2
min read
A- A+
read
Points To Ponder In Prophetic Parables

Points To Ponder In Prophetic Parables

Donald Cameron

The scope for comment on the final two Olivet Discourse parables is enormous - the Ten Virgins of Matthew 25:1-13 and the Talents of verses 14-30. The final section of that chapter from verse 31, is an important straightforward prophecy, when the nations (ethnos or Gentile survivors of the Great Tribulation) are likened to sheep and goats. It is neither a parable, nor is it the ‘last judgment’, whatever the 1611 translators and others since have added as headings. I am devoting more space to the Virgins, as I believe it to be doctrinally and chronologically the more misunderstood of the two parables. Moreover, the timing of the two parables and identity of the personnel involved are, in many respects, the same. I will barely touch on any secondary applications of which there are many. Spurgeon, who was not a great expositor of prophetic truth, but was a great believer in it, once wrote: “It would be well if we all thought more of the great truth of the Lord’s Second Advent. The oftener it is preached, in due proportion with other revealed doctrines, the more likely will it be to arouse both slumbering possessors and sleeping professors of love to Christ. As the midnight of this present evil age approaches, there is increasing need for all to be bidden to listen for the clarion cry, ‘Go ye out to meet Him’.” '

Last month, when we considered our Lord's demands for watchfulness, we said it is easy to assume that, while the Rapture date is totally unknown to the Church, thereafter the date of the Coming in Power will, in theory, be calculable to within a matter of days because of the armies converging upon Armageddon. But the fact that watchfulness is exhorted by Jesus for Tribulation believers, it should make us cautious about this assumption. In those days when the Trumpet and Bowl judgments may have destroyed all satellite communications, many may not be aware of what is happening elsewhere. Writing in 1879, Edward Dennett makes a very interesting and apparently contrasting comment about the Return in Power: “This event will be totally unexpected; buried in profound slumber and deaf to all warning, the world under the strong delusion that has been sent upon it, will have believed a lie, Satan's falsehood, and trusted his masterpiece, the antichrist.” He then quotes Matthew 24:38-39 about life continuing regardless, concluding; “so shall also the coming of the Son of Man be.”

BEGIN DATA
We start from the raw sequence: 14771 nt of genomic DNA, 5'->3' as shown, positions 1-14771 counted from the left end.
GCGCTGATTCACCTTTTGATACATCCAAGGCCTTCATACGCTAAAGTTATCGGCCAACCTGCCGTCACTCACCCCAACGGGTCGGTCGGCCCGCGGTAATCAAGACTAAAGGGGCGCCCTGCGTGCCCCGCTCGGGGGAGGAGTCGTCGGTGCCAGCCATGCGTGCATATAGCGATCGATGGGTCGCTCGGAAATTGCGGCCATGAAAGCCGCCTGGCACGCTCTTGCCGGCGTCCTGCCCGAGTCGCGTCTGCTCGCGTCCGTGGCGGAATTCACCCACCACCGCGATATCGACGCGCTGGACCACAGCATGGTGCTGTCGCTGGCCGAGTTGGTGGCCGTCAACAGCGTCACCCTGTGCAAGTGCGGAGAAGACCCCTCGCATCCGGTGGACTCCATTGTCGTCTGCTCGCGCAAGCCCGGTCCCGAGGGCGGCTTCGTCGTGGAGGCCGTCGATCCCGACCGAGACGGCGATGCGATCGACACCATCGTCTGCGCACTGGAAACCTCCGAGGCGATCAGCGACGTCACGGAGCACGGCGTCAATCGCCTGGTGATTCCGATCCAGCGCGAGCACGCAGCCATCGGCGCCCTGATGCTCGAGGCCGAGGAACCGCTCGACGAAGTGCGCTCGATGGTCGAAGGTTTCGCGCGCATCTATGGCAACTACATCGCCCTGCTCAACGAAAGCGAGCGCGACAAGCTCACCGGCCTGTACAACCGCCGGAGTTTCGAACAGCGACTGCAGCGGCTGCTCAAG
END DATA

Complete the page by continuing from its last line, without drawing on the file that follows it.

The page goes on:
However, there will be one way of determining the timing of the Lord’s Return in Power — the culmination of the seventh week of years of Daniel 9:27 that is measured, not from the Rapture, but from the later signing of the Beast’s false covenant. So much in Revelation and Daniel relates to this timing that we may assume that the 144,000 sealed Jewish Witnesses, upon whom the Holy Spirit will have come, will be fully aware of these divinely confirmed times. ...

(You need to subscribe to read the full article).

PRINT SUBSCRIPTION

ONLINE SUBSCRIPTION

 

Also in this edition

Powerpoint from John Williams
From The Editor
In Touch with the General Director
Points to Ponder in Prophetic Parables
- Donald Cameron
Four Last Things in First Corinthians
Fifteen - Alec Passmore
Signs of The Times - Tony Pearce
Mid Trib Folly - Richard Salmon
Israel Desk - Tony Pearce
Is Russia in Bible Prophecy
The Rapture - Needed Encouragement
in Perilous Times
What In The World Is Happening?
What's On
Book Of The Month